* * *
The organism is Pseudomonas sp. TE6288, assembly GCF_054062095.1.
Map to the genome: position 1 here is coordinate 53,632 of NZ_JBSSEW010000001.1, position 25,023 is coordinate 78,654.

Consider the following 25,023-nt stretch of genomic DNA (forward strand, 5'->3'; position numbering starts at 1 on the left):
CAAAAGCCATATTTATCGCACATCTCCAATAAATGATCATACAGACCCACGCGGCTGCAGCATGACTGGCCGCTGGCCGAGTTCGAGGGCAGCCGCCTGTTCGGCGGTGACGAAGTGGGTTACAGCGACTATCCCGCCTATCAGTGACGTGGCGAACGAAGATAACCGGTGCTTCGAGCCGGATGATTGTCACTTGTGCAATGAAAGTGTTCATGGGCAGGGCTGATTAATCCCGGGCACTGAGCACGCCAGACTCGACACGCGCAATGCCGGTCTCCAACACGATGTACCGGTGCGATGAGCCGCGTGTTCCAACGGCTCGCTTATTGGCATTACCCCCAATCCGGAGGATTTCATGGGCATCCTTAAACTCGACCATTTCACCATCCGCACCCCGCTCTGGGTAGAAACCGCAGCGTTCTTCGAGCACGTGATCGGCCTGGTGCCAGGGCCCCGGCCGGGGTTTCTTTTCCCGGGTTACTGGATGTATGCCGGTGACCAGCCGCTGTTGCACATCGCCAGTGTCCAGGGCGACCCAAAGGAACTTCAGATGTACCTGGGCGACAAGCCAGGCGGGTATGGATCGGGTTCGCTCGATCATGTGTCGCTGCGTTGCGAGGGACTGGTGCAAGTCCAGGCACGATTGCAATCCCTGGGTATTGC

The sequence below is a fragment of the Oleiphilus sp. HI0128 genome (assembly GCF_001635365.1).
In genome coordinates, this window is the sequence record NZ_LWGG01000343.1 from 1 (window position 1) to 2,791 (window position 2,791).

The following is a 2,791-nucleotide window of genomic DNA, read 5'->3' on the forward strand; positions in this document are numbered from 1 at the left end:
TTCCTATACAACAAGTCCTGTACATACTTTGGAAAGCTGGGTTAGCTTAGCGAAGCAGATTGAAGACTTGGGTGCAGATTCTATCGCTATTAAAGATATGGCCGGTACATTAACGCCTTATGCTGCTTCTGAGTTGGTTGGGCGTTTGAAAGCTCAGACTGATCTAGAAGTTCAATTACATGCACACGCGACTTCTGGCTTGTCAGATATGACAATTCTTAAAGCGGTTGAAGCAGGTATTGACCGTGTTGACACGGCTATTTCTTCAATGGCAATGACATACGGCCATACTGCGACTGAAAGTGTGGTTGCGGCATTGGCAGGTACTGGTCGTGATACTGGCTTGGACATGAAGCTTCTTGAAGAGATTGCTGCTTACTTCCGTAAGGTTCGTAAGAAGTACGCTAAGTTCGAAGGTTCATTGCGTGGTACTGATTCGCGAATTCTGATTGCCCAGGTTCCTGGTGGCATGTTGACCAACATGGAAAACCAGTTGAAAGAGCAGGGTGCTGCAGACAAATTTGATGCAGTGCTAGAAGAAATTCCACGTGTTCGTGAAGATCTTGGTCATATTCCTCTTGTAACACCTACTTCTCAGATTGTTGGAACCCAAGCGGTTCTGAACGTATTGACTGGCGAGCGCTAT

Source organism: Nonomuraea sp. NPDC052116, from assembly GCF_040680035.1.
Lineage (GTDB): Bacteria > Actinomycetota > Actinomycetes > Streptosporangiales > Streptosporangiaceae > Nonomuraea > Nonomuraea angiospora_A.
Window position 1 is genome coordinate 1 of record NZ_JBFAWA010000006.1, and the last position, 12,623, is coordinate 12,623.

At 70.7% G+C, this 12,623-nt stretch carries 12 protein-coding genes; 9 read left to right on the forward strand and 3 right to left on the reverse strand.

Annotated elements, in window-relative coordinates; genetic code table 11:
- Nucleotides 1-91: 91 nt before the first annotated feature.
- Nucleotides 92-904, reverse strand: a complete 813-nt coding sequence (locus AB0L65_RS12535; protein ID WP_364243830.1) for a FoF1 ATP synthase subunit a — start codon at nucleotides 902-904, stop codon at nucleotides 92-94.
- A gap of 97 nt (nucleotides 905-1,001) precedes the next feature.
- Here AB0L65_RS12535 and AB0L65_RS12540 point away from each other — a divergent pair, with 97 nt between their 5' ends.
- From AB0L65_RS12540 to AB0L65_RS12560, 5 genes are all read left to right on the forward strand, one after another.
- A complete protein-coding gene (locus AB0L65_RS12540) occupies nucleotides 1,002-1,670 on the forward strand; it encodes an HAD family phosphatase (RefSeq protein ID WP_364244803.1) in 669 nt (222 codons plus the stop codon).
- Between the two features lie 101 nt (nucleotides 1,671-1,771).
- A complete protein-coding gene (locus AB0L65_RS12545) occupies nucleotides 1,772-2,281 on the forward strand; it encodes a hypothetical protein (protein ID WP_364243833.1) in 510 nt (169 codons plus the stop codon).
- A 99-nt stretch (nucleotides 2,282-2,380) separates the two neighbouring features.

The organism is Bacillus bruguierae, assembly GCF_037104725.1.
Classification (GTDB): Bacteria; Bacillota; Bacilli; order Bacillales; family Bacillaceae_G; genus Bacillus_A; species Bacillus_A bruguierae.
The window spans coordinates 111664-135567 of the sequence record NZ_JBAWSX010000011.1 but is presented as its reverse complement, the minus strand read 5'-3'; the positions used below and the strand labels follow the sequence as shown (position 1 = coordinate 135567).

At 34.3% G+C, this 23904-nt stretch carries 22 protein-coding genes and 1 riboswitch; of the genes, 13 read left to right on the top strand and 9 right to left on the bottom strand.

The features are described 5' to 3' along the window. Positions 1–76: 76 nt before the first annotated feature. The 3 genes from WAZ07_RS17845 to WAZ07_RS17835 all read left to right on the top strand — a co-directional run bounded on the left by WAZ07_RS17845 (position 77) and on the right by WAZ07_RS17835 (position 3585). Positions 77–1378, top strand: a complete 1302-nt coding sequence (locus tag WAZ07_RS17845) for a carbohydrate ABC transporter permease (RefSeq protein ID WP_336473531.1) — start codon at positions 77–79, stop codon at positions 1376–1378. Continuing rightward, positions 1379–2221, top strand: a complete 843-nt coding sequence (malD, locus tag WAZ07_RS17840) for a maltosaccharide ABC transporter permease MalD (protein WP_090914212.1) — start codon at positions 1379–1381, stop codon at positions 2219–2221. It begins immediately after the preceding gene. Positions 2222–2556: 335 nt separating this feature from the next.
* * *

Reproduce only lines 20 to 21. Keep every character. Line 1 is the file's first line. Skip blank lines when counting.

- Between the two features lie 101 nt (nucleotides 1,671-1,771).
- A complete protein-coding gene (locus AB0L65_RS12545) occupies nucleotides 1,772-2,281 on the forward strand; it encodes a hypothetical protein (protein ID WP_364243833.1) in 510 nt (169 codons plus the stop codon).